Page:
Christian Unity is not optional, says Pope Francis

(Photo: Ecumenical News/Peter Kenny)A crowd attends the interreligious service held during the Week of Prayer for Christian Unity at the Ecumenical Center in Geneva on January 21, 2013.

Pope Francis has appealed to Christians across the world to pray and to work for full Christian Unity saying that the faithful have a duty to work for it.


Linda Bordoni reports for Vatican News that the Pope has reminded the faithful that "Ecumenism is not something optional" during his Jan. 16 weekly General Audience.

Francis looked ahead to the Week of Prayer for Christian Unity that takes place from Jan. 18 to 25.

For its part, the World Council of Churches said that from Jan. 18-25, Christians will embark on the largest prayer gathering in the world, the Week of Prayer for Christian Unity.

"Whether praying together, exchanging preachers or planning ecumenical services, they will bear witness to Jesus's prayer for his disciples that they may be one so that the world may believe," said the WCC.

The WCC's members include most Protestant and Eastern Orthodox churches but not the Roman Catholic Church, with which it cooperates on many issues.

Pope Francis noted that the annual "Week of Prayer", on the theme "Justice, and only justice, you shall pursue," starts with the celebration of Vespers in the Basilica of St. Paul Outside the Walls on Friday.

"Again, this year we are called to pray so that all Christians may once again be a single family, according to God's will 'so that they may all be one'" he said.

Pointing out that "ecumenism is not something optional," the Pope e said it aims "to develop a common and consistent witness that promotes true justice and support for the weakest through responses that are concrete, appropriate and effective."

The annual "Week of Prayer for Christian Unity" is a time in which Christians are reminded of Jesus' prayer for His disciples that "they may be one so that the world may believe" (John 17.21).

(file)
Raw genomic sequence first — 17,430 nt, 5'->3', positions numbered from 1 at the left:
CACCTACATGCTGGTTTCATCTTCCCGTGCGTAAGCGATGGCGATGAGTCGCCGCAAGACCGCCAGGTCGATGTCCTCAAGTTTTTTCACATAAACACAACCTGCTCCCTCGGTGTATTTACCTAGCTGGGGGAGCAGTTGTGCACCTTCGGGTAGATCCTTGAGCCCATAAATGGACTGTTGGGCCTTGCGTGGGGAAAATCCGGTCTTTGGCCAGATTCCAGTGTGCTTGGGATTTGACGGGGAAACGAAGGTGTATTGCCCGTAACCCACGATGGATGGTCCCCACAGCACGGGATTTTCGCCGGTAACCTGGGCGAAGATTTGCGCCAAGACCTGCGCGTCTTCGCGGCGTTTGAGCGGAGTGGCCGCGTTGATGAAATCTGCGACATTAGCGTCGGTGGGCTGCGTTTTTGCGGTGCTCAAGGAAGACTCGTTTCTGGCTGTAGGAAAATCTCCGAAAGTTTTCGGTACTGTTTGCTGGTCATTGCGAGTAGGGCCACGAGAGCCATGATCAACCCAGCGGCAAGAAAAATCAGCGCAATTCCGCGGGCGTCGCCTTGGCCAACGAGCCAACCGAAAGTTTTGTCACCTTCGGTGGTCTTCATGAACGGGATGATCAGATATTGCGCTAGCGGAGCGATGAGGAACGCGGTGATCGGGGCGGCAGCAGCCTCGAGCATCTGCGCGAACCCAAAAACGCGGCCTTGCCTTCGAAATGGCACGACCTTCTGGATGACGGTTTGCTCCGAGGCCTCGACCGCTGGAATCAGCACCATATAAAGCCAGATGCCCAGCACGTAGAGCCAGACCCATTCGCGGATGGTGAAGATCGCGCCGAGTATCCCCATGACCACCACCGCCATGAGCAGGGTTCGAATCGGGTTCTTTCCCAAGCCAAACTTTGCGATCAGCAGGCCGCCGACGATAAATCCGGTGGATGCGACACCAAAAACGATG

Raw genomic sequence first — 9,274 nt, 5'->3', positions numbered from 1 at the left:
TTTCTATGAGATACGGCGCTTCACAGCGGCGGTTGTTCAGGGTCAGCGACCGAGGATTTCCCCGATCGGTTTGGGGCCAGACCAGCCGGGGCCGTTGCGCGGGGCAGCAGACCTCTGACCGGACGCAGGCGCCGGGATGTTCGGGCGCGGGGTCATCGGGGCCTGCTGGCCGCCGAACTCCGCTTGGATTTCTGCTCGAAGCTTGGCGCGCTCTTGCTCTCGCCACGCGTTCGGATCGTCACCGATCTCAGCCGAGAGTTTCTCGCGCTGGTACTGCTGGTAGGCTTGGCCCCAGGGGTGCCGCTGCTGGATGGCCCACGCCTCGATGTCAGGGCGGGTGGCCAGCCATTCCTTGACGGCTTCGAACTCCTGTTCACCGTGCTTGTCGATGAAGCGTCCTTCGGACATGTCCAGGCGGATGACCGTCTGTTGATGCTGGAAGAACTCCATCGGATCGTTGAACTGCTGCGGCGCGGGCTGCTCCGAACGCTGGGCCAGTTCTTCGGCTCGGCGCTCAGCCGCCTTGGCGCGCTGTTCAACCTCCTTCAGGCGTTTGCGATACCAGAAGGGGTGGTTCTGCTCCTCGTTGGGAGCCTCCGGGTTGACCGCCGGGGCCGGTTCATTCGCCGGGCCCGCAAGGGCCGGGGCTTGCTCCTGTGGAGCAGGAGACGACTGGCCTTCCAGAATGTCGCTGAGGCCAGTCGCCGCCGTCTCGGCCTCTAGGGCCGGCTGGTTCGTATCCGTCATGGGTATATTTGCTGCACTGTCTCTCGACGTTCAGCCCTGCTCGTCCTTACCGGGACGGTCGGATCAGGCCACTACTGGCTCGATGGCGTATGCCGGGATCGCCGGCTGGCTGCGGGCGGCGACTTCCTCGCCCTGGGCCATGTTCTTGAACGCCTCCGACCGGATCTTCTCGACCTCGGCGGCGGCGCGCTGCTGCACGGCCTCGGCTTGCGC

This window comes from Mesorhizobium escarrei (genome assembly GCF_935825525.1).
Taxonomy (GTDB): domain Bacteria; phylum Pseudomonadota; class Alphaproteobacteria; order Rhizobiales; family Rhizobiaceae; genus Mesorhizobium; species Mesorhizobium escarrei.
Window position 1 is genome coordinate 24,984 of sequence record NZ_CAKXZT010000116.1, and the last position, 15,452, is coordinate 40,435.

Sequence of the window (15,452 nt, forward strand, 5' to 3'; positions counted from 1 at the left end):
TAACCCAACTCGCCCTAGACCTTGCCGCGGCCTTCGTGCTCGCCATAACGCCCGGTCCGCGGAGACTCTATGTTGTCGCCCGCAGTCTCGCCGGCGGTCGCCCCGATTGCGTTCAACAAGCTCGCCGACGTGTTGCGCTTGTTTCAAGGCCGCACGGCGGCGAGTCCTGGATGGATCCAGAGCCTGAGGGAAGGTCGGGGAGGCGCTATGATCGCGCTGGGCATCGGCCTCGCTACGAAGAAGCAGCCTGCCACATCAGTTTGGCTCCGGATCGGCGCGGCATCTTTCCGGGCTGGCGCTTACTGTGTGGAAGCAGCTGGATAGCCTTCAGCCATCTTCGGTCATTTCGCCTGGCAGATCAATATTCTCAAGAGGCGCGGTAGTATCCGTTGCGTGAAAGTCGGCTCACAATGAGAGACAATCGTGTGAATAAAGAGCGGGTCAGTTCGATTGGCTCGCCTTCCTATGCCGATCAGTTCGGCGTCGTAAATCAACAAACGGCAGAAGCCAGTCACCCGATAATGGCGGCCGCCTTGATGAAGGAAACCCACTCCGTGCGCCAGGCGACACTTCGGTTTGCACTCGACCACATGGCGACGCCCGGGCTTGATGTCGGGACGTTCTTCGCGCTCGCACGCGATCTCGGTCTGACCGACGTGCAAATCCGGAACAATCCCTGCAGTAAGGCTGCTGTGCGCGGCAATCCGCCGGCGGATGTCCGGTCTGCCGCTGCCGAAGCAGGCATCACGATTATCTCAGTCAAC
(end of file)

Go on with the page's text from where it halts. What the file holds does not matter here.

It is an occasion for Christians of different denominations to come together to pray for their unity and participate in special ecumenical celebrations and prayer services.

The theme in 2019, "Justice, and only justice, you shall pursue ..." is inspired by the Bible's book Deuteronomy 16:18-20.

Traditionally the week of prayer's celebration between Jan. 18-25, between the feasts of St. Peter and St. Paul.

In the southern hemisphere, where January is a vacation time, churches often find other days to celebrate it, for example around Pentecost, which is also a symbolic date for unity.

The text for the prayers for the week is jointly published by the Pontifical Council for Promoting Christian Unity and the WCC, through the WCC's Commission on Faith and Order, which also accompanies the entire production process of the text.

World Council of Churches general secretary Rev. Olav Fykse Tveit said that, as people around the world pray together, they will share a sense of joy, concern and accountability, a sharing that forms the heart of the ecumenical movement.

"As we celebrate a unity in diversity, we become more able to strongly pursue justice in our many contexts," he said. "In all cultures and continents, we can pray for each other and pray together as a living fellowship for justice and peace."

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